A magnetic field is a field of force produced by moving electrical charges. This force field is applied on other non-parallel moving loads. Together with the electric field, the magnetic field constitutes the electromagnetic field, responsible for the electromagnetic interaction in space.
From the point of view of magnetism, materials can be classified into:
- Paramagnetic materials
- Diamagnetic materials
- Ferromagnetic materials
- Ferrimagnetic materials
- Antiferromagnetic materials
- This depends on the behavior of your magnetic susceptibility.
What Is the Unit of Measurement for the Magnetic Field?
The unit of magnetic field in the International System of Units is the tesla (T). A tesla represents the field that generates a force of 1 newton (N) on an electric charge of 1 coulomb (C) moving within the field and perpendicular to the direction of the magnetic field lines at a speed of 1 m / s.
However, because the tesla is a very large unit, the gauss (G) is sometimes used: 10,000 G equals 1 T.
Characteristics of a Magnetic Field
The magnetic field can be approached in a similar way to the electric one, but instead of considering the electric charge (a scalar) as the source of the field, this paper will be the magnetic dipole moment (a vector).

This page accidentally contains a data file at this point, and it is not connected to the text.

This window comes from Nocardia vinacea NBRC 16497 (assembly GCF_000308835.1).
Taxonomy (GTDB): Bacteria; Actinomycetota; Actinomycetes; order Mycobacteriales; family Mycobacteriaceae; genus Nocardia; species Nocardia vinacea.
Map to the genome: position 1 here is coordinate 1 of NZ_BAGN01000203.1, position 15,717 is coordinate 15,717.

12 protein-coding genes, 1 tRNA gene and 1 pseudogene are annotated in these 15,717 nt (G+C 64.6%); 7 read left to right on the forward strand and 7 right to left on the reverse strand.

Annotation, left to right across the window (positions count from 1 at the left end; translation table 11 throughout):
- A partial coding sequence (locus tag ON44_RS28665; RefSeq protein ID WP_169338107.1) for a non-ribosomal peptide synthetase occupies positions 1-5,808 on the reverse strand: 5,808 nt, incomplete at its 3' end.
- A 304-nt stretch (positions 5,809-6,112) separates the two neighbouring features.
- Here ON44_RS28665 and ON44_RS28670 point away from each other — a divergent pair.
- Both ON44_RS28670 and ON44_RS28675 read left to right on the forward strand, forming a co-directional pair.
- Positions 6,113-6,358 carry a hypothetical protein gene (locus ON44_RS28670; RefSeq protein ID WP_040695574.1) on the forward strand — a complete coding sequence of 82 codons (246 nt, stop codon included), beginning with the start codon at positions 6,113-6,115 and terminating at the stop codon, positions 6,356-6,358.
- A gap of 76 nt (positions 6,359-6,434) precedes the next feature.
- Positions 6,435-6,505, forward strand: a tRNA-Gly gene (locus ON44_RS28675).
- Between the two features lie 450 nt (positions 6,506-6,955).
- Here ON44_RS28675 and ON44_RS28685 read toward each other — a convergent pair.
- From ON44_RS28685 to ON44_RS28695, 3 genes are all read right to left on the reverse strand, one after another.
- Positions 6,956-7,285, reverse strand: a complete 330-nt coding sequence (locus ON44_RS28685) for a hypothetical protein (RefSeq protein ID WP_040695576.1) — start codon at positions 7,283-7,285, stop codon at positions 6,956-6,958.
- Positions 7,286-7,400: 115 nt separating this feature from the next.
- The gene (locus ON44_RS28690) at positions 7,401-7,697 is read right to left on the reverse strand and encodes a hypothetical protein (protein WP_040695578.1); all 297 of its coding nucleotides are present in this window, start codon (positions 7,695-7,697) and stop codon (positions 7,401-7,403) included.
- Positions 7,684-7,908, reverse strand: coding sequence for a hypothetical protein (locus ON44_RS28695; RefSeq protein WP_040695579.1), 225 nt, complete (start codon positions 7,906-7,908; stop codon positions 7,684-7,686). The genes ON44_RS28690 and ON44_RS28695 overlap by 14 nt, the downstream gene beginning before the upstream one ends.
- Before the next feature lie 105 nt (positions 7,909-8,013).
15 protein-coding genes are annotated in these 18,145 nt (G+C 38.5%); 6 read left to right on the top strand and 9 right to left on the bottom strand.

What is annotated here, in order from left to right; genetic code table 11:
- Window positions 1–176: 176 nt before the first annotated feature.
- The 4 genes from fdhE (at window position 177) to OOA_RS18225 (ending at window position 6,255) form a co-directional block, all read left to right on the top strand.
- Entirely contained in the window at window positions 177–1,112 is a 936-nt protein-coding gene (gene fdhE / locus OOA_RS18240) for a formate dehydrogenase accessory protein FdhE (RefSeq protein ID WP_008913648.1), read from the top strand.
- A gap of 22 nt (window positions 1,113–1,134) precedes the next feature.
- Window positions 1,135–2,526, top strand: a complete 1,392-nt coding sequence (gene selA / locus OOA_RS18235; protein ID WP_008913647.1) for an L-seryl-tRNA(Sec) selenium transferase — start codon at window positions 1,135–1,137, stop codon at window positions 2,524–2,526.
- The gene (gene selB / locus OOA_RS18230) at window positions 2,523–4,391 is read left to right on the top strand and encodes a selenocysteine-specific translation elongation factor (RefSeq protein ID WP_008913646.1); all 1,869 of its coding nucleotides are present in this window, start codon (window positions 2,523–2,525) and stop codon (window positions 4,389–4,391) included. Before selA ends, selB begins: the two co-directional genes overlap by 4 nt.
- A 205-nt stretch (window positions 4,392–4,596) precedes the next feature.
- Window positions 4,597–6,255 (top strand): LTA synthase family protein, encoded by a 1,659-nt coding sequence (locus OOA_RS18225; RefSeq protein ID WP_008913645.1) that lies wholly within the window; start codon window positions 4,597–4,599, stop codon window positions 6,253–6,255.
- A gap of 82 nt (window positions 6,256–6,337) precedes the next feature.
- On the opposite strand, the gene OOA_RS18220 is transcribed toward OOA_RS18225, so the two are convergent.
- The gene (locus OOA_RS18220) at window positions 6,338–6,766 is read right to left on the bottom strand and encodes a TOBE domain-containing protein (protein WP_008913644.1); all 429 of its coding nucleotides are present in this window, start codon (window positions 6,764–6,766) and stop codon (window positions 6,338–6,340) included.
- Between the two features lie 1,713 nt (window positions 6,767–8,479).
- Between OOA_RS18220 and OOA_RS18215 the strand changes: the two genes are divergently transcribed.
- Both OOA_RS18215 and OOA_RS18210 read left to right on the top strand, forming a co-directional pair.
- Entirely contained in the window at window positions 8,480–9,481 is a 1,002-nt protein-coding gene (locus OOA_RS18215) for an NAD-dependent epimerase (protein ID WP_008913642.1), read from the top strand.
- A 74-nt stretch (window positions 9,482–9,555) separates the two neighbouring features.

Magnetic forces are proportional to the generated magnetic field, that is, to the value of the magnetic induction which is a vector quantity used to characterize a field.
The relationship between the magnetic field and an electric current is given by Ampère's law. The most general case, which includes the displacement current, is given by the Ampère-Maxwell law.
Magnetic Field Produced by a Point Charge
The magnetic field generated by a single moving charge (not by a movement of electric charges) can be roughly calculated from the equation derived from the Biot-Savart law:
- q is the electric charge generated by the field.
- v is the speed of displacement of the load
- r is the distance from point P to the position of the load
- u r is a unit vector that goes from the point P to the position of the electric charge
- μ 0 is a constant called the permeability of free space. Its value in the International System for vacuum is 4π 10-7 T m / A
Examples of Magnetic Fields
- The magnetic field of the Earth. The outer core of the Earth generates a force field that attracts particles and objects to the center of the planet.
- A magnet is made of a material that creates a force field around it. The reason is that it has in its internal structure and the distribution of electrons in its interior. The magnet always has a north pole and a south pole.
- Electric motors, whether they are direct current or alternating current motors, work with electromagnets to generate a static magnetic field and cause the rotor to rotate.
- A compass is able to align the needle between the magnetic poles.